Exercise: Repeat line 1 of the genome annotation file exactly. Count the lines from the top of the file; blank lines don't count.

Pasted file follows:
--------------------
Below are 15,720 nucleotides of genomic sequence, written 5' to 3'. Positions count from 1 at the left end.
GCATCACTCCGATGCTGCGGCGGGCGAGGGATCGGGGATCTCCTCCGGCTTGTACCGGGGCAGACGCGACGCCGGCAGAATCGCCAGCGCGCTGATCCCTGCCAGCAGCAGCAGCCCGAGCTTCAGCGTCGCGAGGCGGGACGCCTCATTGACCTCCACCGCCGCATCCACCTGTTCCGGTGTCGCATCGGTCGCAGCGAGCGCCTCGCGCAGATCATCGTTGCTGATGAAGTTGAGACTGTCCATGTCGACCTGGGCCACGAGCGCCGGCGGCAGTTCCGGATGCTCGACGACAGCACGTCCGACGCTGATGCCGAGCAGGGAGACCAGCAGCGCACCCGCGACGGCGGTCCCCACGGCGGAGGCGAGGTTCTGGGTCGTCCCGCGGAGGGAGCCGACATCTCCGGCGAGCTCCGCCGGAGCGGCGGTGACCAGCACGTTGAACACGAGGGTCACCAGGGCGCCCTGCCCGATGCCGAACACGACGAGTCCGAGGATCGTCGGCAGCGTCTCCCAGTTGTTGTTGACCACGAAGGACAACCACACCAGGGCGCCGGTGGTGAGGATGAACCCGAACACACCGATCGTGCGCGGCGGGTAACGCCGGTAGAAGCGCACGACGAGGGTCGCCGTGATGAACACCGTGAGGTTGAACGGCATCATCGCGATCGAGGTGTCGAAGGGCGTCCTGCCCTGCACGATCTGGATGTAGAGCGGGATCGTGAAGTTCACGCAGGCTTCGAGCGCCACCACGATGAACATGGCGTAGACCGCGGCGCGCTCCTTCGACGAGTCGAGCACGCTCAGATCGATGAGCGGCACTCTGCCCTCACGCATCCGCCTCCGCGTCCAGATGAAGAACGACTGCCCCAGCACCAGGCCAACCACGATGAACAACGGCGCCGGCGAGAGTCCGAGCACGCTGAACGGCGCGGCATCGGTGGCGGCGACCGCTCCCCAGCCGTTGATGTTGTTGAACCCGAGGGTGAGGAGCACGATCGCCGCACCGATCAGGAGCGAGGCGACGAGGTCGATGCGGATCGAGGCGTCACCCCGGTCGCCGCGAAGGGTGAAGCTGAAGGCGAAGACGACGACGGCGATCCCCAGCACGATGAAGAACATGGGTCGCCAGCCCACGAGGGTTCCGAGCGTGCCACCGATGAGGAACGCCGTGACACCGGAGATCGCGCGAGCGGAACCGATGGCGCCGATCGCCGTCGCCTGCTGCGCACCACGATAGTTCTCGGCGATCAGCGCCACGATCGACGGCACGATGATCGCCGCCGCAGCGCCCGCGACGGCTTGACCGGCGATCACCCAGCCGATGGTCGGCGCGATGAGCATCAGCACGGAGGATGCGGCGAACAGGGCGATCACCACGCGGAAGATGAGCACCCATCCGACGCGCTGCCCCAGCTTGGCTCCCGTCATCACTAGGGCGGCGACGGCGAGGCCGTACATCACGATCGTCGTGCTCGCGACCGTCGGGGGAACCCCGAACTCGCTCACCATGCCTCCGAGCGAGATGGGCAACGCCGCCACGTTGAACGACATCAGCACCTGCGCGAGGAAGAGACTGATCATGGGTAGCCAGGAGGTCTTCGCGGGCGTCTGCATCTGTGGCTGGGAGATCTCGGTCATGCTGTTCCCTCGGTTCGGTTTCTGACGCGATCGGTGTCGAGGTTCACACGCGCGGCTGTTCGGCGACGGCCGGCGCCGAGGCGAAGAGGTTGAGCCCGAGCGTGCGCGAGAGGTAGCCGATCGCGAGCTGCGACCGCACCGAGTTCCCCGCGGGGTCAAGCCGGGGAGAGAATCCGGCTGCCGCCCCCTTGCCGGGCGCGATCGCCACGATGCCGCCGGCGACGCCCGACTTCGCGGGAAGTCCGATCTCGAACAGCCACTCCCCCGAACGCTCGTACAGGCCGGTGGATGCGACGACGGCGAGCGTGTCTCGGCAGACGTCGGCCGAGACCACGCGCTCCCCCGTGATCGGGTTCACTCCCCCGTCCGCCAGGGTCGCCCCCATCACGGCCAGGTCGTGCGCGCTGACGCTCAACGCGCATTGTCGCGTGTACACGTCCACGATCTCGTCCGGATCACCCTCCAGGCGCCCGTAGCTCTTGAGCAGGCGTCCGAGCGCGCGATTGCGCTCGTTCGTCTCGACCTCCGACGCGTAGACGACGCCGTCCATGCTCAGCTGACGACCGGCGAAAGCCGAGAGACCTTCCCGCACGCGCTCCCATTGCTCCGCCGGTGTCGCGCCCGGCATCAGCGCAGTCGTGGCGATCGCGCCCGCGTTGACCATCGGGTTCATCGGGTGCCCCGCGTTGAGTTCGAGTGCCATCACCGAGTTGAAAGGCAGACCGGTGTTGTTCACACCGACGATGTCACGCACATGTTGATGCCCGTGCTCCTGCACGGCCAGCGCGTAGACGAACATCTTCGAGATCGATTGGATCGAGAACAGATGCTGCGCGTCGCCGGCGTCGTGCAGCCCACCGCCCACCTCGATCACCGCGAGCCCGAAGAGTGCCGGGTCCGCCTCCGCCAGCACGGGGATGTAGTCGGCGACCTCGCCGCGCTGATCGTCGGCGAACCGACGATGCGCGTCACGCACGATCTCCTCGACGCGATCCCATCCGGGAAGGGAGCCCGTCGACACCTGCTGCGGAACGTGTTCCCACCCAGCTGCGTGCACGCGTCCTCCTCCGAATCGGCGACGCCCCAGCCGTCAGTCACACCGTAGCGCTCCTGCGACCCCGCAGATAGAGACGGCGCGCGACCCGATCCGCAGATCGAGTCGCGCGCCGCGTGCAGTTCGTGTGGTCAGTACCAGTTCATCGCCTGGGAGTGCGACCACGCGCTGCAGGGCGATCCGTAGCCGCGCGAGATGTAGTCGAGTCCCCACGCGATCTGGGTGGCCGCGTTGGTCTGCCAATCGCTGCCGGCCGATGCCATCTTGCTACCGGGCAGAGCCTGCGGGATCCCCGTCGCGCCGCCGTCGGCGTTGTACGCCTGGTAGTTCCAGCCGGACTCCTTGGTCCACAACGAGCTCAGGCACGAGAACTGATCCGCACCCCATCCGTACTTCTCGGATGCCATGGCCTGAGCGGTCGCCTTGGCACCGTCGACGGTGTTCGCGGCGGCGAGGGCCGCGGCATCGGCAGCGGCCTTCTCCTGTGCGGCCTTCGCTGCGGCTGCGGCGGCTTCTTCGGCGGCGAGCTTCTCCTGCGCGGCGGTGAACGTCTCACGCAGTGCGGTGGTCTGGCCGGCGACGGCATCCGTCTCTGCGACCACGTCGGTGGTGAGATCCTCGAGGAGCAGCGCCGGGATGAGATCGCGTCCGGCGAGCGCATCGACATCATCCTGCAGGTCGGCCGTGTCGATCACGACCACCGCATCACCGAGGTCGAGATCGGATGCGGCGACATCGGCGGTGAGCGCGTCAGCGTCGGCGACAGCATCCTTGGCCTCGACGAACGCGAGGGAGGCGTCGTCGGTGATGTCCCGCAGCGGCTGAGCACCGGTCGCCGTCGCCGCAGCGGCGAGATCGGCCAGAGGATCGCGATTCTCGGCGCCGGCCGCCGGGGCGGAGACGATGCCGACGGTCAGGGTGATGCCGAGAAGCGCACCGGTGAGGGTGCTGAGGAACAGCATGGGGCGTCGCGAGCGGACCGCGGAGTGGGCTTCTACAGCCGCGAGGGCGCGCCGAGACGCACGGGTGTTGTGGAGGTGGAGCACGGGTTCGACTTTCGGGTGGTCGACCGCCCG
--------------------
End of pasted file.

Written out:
Below are 15,720 nucleotides of genomic sequence, written 5' to 3'. Positions count from 1 at the left end.